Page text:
John McDonnell ‘tries to take Britain back to the strike-filled 1970s’ after hinting at a return to flying pickets
- John McDonnell outlined his industrial relations strategy on BBC Radio 4
- He said ‘people will be able to withdraw their Labour’ if he gets into Number 11
- Tory Michael Gove said changing strike legislation would ‘hit families hard’
- Sympathy strikes were banned in the 1980s by the then PM Margaret Thatcher
John McDonnell was accused of trying to take Britain back to the strike-filled 1970s last night after he hinted at a return to flying pickets.
The Shadow Chancellor suggested that if Jeremy Corbyn gets into No 10, workers will be allowed to go on strike in sympathy with employees in other sectors.
He said Labour would ‘make sure’ that staff can walk out. Asked whether teachers would be allowed to close schools in sympathy with the rail unions under a Labour government, Mr McDonnell added: ‘People will have the right to withdraw their labour.’
John McDonnell was accused of trying to take Britain back to the strike-filled 1970s last night after he hinted at a return to sympathy strikes, such as this one at the Grunwick film processing factory in north-west London
He quickly denied that this meant Labour would change regulations to allow the return of secondary picketing – which has been outlawed since the 1980s. However his comments were slammed last night, with critics saying Labour’s proposals would ‘cripple’ the country.
Cabinet minister Michael Gove said: ‘Labour’s unprecedented plans to rip up strike laws would hit families hard, with schools, hospitals and transport shutting down at the whims of Corbyn’s union baron bankrollers.
‘With his plans for a four-day week and a return to 1970s strikes, Corbyn would cripple our NHS, economy and public services. And with Labour’s plan to waste all of next year on two chaotic referendums, Corbyn would effectively shut down Britain, putting people’s livelihoods at risk.’
Speaking on Radio 4’s Today programme, Mr McDonnell was asked if giving workers the right to withdraw their labour meant that his party would restore secondary strikes, when workers join a picket line to support people in other industries.
Initially, the Shadow Chancellor indicated that it would, saying: ‘We’ll make sure that people have the right, as in the ILO [International Labour Organisation] conventions, to withdraw their labour – yes.’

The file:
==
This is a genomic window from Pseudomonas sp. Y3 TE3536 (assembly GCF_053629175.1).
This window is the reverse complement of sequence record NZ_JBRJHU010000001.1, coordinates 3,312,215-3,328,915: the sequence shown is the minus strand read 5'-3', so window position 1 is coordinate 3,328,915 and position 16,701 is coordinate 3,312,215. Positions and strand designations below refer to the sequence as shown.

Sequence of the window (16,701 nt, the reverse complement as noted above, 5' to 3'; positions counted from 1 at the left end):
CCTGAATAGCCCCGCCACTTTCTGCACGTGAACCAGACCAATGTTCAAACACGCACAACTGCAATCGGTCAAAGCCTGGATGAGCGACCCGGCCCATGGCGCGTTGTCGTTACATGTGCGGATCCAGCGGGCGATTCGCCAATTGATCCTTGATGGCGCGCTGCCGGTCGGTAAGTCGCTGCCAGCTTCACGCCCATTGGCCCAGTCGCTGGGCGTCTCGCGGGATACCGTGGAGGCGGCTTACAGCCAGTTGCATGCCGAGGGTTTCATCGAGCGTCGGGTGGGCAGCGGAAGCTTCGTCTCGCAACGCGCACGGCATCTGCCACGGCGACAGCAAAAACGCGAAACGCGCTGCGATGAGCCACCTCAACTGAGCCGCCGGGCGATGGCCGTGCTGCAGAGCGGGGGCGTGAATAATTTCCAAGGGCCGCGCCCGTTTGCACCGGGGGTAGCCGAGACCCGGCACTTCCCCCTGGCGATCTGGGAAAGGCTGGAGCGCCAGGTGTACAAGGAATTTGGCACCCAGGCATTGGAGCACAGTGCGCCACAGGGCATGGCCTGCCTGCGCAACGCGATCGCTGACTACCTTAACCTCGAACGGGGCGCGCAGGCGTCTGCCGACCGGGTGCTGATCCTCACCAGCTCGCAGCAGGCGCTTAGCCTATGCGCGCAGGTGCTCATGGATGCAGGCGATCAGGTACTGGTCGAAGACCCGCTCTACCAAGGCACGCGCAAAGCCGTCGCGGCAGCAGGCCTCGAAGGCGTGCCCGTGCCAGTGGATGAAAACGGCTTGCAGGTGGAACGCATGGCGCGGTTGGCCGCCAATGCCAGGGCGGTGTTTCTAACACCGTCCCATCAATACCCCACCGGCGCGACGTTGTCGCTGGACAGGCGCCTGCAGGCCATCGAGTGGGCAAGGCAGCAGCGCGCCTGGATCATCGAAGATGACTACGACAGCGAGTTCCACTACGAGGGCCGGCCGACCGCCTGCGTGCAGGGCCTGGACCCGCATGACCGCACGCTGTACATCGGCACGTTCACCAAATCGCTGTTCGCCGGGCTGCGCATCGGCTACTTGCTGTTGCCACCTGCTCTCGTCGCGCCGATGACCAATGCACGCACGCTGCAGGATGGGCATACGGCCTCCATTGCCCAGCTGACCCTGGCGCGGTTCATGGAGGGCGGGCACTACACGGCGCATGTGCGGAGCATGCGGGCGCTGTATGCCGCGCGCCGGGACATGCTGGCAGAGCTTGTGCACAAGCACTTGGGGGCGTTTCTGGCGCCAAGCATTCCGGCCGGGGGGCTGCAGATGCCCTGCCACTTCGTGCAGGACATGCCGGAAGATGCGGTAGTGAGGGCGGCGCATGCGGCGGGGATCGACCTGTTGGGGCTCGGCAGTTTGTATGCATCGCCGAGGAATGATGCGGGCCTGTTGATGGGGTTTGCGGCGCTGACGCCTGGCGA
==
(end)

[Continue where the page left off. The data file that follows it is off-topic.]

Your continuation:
Labour’s shadow chancellor John McDonnell, pictured, said he would want to remove ‘unnecessary restrictions on industrial action’
He continued: ‘People will have the right to withdraw their labour, but let’s be absolutely clear, what we’re doing now by these structural reforms is making sure everyone has a vested interest in the operation of their company or their public utility.’
But when asked again whether Labour would bring back secondary picketing, Mr McDonnell replied: ‘No, no we’re not.’ He added: ‘We’re creating a new climate in this country which is based upon a stakeholder economy.’ The Labour manifesto promises to ‘remove unnecessary restrictions on industrial action’, to ‘ban union-busting’ and repeal the 2016 Trade Union Act, which introduced tougher restrictions on strikes.
Mr McDonnell’s comments raised echoes of the protests at the Grunwick film processing factory in north-west London. The dispute ran from 1976 to 1978 and became infamous for mass pickets.
Sympathy strikes were later banned in the 1980s by Margaret Thatcher. In 2016 Mr Corbyn said he wanted to reintroduce them, adding: ‘Sympathy action is legal in most other countries. It should also be legal here.’ Tony Blair’s 1997 Labour manifesto specifically ruled them out, saying: ‘We make it clear that there will be no return to flying pickets, secondary action, strikes with no ballots or the trade union law of the 1970s.’
In the interview, Mr McDonnell was also asked who will foot the bill when businesses are forced to pay more tax under a Labour government.
He replied that Labour would ‘make sure’ that corporations do not ‘take the easy option’ of cutting wages or raising prices –although it was unclear how he would achieve this.
He said: ‘We’ll make sure that actually the corporations themselves do not take that easy option of cutting wages or raising prices, but actually… they will invest in their companies.’
He added: ‘Instead of being driven by short-term profiteering and shareholder interest only, they will think for the long term, invest and grow the economy, and that’s what’s happening elsewhere.’